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Abstract

Advancements in Case Studies

Cholecysto-Colic Fistula: Case Report

  • Open or Close Momcilo Stosic*

    Department of Surgery, Health Center, Serbia

    *Corresponding author: Momcilo Stosic, MD, PhD, Department of surgery, Health Center, Vojvode Misica 17, 7500 Vranje, Serbia

Submission: October 16, 2017; Published: May 16, 2018

DOI: 10.31031/AICS.2018.01.000509

ISSN 2639-0531
Volume1 Issue2

Abstract

Chronic diarrhea as a result of colonic fistulas -two case reports with different origin. When it comes to chronic diarrhea symptom, the first thing one thinks of is never a surgical cause, but an infectious disease. The aim of this paper is to show 2 different cases of chronic diarrhea, resulting from benign surgical causes - colonic fistula. The first case is a result of cholecystocolic fistula, while the second is the result of gastrojejunocolic fistula. Colonic fistulas originate from different causes: malignancy, NSAID, diverticulosis of the colon, cholecystitis, pancreatitis, lymphoma, or after radiation therapy. They can also result from a trauma, which can be post-surgical.

Introduction: Cholecystocolic fistula occurs as a result of the inflammation of the gallbladder. It arises from existing adhesions. The incidence rate is not high, but the complication is not a rarity per se. It is less frequent complication than cholecystoduodenal fistula. The main symptoms are secretory diarrhea, vitamin K malabsorption and weight loss, and thus suspicion of malignancy is usual. The treatment is surgical removal of the gallbladder, fistula and part of the colon en bloc.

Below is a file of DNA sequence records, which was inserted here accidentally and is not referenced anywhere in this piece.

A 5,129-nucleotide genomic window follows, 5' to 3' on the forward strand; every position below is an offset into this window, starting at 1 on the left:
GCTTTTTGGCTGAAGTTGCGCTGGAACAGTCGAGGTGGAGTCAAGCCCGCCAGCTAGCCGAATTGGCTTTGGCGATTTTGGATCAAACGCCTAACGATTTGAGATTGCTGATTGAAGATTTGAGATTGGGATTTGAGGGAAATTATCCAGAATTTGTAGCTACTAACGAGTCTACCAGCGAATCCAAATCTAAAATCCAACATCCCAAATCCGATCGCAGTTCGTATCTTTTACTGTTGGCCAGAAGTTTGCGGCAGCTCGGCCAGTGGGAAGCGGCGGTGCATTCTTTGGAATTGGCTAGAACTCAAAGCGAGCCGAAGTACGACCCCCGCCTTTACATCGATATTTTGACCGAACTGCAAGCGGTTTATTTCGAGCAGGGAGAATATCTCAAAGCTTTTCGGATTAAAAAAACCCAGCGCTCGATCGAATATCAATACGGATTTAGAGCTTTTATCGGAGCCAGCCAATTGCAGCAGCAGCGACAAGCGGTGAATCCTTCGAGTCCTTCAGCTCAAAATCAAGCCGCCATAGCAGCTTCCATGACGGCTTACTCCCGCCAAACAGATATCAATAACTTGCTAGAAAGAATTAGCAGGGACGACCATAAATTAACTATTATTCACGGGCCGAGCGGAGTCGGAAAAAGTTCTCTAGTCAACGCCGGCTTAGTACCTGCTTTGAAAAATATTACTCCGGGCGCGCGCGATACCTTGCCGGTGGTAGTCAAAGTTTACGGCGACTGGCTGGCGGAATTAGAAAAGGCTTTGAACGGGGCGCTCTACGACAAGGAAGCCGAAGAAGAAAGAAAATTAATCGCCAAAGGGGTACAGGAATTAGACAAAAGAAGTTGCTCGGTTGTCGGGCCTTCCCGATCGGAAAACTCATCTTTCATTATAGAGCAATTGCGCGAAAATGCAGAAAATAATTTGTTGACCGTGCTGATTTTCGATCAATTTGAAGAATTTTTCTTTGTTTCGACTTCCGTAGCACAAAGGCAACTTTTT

Case report: A 73-year old male patient was admitted to the department after 5 months of medical treatment. Laboratory tests, coproculture, colonoscopy, abdominal ultrasonography, and gastroduodenoscopy were performed - the diagnosis was not established. The diagnosis was made by means of irrigography and short and narrow cholecystocolic fistula was confirmed. The possibility of malignant disease was not completely excluded. The patient underwent surgery after parental nutrition-adhesions, gallbladder, and the prepared fistula were removed as well as the longitudinal part of the transverse colon, which was simultaneously repaired. Ex-tempore diagnosis-the surgical specimen originated from inflammation, not from malignancy. The post-operative course was uneventful. The first post-operative stool was normal. The patient gained some weight after a few months.

Conclusion: Along with the contemporary diagnostics methods, contrast examination plays an important diagnostic role. When infection is excluded as the cause of chronic diarrhea, cholecystocolic fistula should be considered. Malignant disease should be excluded before the surgery, or it may be diagnosed during the surgery, which would determine the course of the treatment. The treatment of benign cholecystocolic fistula is surgical en bloc procedure.

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